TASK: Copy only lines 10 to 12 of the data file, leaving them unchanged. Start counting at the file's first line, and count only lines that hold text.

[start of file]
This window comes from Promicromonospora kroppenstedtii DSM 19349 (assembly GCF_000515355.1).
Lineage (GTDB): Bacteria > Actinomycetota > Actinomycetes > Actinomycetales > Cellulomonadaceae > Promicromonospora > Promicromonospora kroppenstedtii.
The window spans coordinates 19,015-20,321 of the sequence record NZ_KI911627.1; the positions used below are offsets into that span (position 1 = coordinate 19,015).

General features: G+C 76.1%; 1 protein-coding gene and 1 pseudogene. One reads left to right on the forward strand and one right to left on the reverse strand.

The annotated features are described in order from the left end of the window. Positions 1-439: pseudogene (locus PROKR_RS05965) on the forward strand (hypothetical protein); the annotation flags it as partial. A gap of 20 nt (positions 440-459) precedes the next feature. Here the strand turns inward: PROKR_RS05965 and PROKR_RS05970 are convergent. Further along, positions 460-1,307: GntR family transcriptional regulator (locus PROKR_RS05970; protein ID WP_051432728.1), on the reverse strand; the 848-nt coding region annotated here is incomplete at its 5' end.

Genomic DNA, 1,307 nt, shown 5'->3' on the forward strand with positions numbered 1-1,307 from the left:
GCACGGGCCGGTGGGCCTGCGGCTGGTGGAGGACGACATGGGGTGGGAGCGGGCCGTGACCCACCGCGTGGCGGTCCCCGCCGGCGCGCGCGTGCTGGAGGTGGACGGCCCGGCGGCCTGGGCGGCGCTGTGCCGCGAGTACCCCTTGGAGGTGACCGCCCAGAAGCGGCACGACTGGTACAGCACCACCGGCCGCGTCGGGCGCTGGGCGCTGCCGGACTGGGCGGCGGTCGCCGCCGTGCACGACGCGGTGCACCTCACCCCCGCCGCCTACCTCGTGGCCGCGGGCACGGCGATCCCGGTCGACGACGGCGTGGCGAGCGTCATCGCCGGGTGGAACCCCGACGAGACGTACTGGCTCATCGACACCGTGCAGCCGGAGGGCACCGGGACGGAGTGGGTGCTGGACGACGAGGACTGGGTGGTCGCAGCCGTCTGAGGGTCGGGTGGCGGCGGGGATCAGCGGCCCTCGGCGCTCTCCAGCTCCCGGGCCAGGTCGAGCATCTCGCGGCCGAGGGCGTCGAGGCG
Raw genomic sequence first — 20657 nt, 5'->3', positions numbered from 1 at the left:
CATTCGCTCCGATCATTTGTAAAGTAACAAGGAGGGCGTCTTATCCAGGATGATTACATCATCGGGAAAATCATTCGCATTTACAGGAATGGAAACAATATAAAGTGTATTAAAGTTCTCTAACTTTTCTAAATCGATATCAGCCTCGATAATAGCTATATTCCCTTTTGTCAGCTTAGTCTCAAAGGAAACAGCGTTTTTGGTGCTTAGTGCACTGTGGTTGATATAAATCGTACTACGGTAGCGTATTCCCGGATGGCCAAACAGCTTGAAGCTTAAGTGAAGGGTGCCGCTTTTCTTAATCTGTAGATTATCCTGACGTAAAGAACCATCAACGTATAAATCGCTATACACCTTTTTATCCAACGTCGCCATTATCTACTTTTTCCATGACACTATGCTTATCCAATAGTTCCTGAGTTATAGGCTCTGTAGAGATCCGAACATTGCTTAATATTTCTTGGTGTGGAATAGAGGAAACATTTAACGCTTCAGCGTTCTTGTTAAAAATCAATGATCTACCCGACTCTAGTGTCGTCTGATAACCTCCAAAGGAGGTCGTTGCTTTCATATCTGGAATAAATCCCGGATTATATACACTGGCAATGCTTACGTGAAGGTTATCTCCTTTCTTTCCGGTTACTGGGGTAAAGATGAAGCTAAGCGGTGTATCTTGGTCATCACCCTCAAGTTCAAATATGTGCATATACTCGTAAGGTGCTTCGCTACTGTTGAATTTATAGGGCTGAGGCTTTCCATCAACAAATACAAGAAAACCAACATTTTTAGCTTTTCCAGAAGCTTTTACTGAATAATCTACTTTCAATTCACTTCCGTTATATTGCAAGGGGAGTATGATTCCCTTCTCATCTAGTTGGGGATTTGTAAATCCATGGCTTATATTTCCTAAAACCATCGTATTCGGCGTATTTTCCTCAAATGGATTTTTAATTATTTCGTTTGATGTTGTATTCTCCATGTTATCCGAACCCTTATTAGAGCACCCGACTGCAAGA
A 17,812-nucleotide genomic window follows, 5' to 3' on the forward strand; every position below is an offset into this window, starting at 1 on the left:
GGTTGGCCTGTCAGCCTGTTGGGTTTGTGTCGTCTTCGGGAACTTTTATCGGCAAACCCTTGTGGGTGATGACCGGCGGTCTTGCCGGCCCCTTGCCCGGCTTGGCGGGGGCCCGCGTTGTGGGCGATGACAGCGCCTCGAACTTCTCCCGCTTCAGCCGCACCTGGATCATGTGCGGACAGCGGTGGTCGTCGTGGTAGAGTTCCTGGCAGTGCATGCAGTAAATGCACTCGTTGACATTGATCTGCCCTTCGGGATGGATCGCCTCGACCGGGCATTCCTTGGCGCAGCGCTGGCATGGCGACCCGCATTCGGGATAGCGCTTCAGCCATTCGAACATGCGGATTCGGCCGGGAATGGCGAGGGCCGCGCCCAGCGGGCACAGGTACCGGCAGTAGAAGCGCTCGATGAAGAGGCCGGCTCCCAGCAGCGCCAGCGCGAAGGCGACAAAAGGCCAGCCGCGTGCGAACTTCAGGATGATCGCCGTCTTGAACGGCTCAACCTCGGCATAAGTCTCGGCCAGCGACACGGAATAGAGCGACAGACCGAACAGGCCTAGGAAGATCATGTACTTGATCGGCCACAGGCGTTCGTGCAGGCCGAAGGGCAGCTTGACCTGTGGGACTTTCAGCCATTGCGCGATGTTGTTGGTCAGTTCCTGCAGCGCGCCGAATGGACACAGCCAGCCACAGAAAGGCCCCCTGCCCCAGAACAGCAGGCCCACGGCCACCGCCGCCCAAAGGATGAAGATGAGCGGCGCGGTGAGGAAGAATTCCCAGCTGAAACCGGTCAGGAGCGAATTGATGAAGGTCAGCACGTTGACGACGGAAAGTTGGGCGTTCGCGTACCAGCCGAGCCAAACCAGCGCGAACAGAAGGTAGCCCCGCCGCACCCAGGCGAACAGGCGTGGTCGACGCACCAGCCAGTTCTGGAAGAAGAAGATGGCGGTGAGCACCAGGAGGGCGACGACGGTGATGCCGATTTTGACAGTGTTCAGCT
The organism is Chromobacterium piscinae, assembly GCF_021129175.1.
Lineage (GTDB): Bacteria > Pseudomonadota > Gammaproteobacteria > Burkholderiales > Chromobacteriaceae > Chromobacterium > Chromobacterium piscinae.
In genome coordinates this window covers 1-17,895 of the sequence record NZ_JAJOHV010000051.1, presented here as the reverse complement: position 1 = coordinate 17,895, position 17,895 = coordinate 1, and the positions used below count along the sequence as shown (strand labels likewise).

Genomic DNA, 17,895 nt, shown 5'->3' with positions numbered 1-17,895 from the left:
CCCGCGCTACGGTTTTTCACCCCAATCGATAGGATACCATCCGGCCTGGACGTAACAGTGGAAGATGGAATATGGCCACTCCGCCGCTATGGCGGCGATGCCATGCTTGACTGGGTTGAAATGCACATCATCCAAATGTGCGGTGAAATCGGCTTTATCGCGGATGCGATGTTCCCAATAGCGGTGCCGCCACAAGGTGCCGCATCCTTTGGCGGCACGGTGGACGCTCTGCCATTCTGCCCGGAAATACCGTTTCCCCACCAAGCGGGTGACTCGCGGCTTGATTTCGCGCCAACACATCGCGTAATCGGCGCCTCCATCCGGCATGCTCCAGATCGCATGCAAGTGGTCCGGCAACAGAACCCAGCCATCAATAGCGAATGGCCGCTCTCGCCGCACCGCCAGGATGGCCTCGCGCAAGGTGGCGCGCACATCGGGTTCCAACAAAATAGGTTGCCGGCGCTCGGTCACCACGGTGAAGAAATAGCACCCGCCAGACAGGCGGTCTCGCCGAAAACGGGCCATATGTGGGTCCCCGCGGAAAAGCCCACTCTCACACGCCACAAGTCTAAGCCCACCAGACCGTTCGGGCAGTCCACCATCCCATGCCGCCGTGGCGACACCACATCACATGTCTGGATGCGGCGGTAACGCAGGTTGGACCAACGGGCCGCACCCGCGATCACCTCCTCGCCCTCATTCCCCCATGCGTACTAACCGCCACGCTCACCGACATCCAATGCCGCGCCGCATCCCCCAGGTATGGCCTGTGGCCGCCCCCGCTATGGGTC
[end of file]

A 17,812-nucleotide genomic window follows, 5' to 3' on the forward strand; every position below is an offset into this window, starting at 1 on the left:
GGTTGGCCTGTCAGCCTGTTGGGTTTGTGTCGTCTTCGGGAACTTTTATCGGCAAACCCTTGTGGGTGATGACCGGCGGTCTTGCCGGCCCCTTGCCCGGCTTGGCGGGGGCCCGCGTTGTGGGCGATGACAGCGCCTCGAACTTCTCCCGCTTCAGCCGCACCTGGATCATGTGCGGACAGCGGTGGTCGTCGTGGTAGAGTTCCTGGCAGTGCATGCAGTAAATGCACTCGTTGACATTGATCTGCCCTTCGGGATGGATCGCCTCGACCGGGCATTCCTTGGCGCAGCGCTGGCATGGCGACCCGCATTCGGGATAGCGCTTCAGCCATTCGAACATGCGGATTCGGCCGGGAATGGCGAGGGCCGCGCCCAGCGGGCACAGGTACCGGCAGTAGAAGCGCTCGATGAAGAGGCCGGCTCCCAGCAGCGCCAGCGCGAAGGCGACAAAAGGCCAGCCGCGTGCGAACTTCAGGATGATCGCCGTCTTGAACGGCTCAACCTCGGCATAAGTCTCGGCCAGCGACACGGAATAGAGCGACAGACCGAACAGGCCTAGGAAGATCATGTACTTGATCGGCCACAGGCGTTCGTGCAGGCCGAAGGGCAGCTTGACCTGTGGGACTTTCAGCCATTGCGCGATGTTGTTGGTCAGTTCCTGCAGCGCGCCGAATGGACACAGCCAGCCACAGAAAGGCCCCCTGCCCCAGAACAGCAGGCCCACGGCCACCGCCGCCCAAAGGATGAAGATGAGCGGCGCGGTGAGGAAGAATTCCCAGCTGAAACCGGTCAGGAGCGAATTGATGAAGGTCAGCACGTTGACGACGGAAAGTTGGGCGTTCGCGTACCAGCCGAGCCAAACCAGCGCGAACAGAAGGTAGCCCCGCCGCACCCAGGCGAACAGGCGTGGTCGACGCACCAGCCAGTTCTGGAAGAAGAAGATGGCGGTGAGCACCAGGAGGGCGACGACGGTGATGCCGATTTTGACAGTGTTCAGCT
The organism is Chromobacterium piscinae, assembly GCF_021129175.1.